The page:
Essentially comparative value does not threaten transitivity

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Abstract

The essentially comparative conception of value entails that the value of a state of affairs does not depend solely upon features intrinsic to the state of affairs, but also upon extrinsic features, such as the set of feasible alternatives. It has been argued that this conception of value gives us reason to abandon the transitivity of the better than relation. This paper shows that the support for intransitivity derived from this conception of value is very limited. On its most plausible interpretations, it merely provides a necessary, but not sufficient, condition for intransitivity. It is further argued that the essentially comparative conception of value appears to support a disjunctive conclusion: there is incommensurability of value or betterness is not transitive. Of these two alternatives, incommensurability is preferable, because it is far less threatening to our other axiological commitments.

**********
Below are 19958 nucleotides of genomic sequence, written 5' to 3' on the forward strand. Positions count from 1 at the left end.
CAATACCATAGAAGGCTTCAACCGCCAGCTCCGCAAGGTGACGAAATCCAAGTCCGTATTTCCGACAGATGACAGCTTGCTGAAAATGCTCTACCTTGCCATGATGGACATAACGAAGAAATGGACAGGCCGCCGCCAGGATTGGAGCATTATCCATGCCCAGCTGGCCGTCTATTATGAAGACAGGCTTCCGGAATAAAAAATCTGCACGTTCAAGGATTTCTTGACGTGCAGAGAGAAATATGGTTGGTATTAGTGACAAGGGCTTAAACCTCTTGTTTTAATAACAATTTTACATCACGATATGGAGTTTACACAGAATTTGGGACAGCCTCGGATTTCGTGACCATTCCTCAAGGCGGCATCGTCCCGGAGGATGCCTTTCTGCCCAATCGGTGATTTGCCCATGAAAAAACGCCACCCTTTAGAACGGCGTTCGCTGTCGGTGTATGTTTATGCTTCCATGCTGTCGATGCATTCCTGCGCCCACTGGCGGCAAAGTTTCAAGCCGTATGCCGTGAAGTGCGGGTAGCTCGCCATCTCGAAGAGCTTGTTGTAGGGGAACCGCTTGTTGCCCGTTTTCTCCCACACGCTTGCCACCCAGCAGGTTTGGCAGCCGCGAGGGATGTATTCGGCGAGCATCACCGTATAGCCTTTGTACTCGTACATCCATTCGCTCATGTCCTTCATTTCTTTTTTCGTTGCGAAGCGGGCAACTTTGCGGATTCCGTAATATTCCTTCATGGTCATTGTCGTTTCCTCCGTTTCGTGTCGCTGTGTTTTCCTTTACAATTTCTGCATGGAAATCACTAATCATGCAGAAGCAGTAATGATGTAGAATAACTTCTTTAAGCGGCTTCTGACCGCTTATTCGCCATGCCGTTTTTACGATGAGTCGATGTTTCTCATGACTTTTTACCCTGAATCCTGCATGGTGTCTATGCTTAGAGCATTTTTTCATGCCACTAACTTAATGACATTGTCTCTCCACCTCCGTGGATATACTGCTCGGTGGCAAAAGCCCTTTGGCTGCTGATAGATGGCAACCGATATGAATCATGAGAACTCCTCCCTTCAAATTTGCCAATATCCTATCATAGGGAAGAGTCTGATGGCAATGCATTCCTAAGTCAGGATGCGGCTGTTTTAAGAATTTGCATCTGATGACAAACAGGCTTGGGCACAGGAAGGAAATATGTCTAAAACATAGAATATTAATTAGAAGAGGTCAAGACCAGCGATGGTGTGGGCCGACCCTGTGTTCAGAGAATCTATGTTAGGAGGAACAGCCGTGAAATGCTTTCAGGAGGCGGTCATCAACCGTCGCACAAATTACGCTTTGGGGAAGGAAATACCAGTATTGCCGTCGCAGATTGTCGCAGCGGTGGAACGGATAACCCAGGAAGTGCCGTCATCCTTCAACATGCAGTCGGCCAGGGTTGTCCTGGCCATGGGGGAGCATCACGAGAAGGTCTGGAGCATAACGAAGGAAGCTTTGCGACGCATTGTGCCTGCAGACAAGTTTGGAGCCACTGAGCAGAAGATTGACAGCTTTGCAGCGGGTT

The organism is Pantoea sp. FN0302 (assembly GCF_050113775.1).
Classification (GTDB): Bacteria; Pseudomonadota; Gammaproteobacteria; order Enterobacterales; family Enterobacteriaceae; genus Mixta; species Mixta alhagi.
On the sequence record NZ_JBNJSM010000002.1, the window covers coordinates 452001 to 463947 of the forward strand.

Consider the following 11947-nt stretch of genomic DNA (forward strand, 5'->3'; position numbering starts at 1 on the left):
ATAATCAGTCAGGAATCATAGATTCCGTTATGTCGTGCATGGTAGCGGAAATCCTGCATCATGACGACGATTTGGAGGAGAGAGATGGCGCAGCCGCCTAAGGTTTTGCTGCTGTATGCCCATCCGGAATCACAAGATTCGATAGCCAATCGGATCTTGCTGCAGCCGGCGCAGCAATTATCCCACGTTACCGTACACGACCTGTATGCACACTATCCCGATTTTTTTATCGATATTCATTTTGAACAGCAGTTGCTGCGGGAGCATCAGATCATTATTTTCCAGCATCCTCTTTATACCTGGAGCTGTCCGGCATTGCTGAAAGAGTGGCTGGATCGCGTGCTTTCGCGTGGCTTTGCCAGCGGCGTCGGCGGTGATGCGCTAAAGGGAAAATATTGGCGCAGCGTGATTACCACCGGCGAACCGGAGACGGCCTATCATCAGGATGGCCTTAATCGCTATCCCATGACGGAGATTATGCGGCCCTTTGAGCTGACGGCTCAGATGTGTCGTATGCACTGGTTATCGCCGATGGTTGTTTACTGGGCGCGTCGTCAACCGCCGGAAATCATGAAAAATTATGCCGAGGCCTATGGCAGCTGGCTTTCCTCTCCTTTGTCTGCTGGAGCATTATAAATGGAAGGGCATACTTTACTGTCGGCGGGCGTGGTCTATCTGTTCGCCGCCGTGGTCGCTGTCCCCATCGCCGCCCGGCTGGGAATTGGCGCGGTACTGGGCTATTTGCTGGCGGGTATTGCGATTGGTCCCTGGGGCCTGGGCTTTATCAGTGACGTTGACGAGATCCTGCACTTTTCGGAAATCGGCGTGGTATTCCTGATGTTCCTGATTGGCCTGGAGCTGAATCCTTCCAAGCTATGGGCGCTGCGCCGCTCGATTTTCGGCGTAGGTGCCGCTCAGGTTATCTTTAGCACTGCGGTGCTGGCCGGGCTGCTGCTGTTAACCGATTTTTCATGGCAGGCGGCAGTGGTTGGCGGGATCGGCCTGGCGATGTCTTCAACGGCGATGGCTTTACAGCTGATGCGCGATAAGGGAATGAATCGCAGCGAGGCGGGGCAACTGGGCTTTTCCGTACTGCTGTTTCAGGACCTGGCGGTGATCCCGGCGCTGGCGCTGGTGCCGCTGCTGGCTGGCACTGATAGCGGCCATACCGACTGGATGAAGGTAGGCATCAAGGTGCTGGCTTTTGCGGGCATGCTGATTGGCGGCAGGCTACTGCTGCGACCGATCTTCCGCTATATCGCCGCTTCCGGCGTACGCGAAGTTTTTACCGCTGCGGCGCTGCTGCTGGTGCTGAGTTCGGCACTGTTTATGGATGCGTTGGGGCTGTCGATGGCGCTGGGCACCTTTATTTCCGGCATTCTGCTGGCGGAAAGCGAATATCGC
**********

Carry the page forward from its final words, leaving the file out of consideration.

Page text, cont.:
Original languageEnglish
Pages (from-to)3 - 12
Number of pages10
JournalThought: A Journal of Philosophy
Volume5
Issue number1
DOIs
Publication statusPublished - 2016

Keywords

  • Axiology
  • Betterness
  • Essentially comparative
  • Incommensurability
  • Intransitivity
  • Temkin
  • Transitivity
  • Value

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